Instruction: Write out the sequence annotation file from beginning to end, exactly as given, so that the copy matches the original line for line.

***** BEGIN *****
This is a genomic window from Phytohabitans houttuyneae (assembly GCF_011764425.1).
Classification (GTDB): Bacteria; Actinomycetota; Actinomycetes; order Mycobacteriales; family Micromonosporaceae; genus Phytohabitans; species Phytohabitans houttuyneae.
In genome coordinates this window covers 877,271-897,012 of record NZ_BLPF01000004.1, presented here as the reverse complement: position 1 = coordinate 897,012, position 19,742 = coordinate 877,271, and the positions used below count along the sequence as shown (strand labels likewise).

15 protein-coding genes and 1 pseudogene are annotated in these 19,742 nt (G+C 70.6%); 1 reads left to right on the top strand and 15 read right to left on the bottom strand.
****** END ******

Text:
This is a genomic window from Phytohabitans houttuyneae (assembly GCF_011764425.1).
Classification (GTDB): Bacteria; Actinomycetota; Actinomycetes; order Mycobacteriales; family Micromonosporaceae; genus Phytohabitans; species Phytohabitans houttuyneae.
In genome coordinates this window covers 877,271-897,012 of record NZ_BLPF01000004.1, presented here as the reverse complement: position 1 = coordinate 897,012, position 19,742 = coordinate 877,271, and the positions used below count along the sequence as shown (strand labels likewise).

15 protein-coding genes and 1 pseudogene are annotated in these 19,742 nt (G+C 70.6%); 1 reads left to right on the top strand and 15 read right to left on the bottom strand.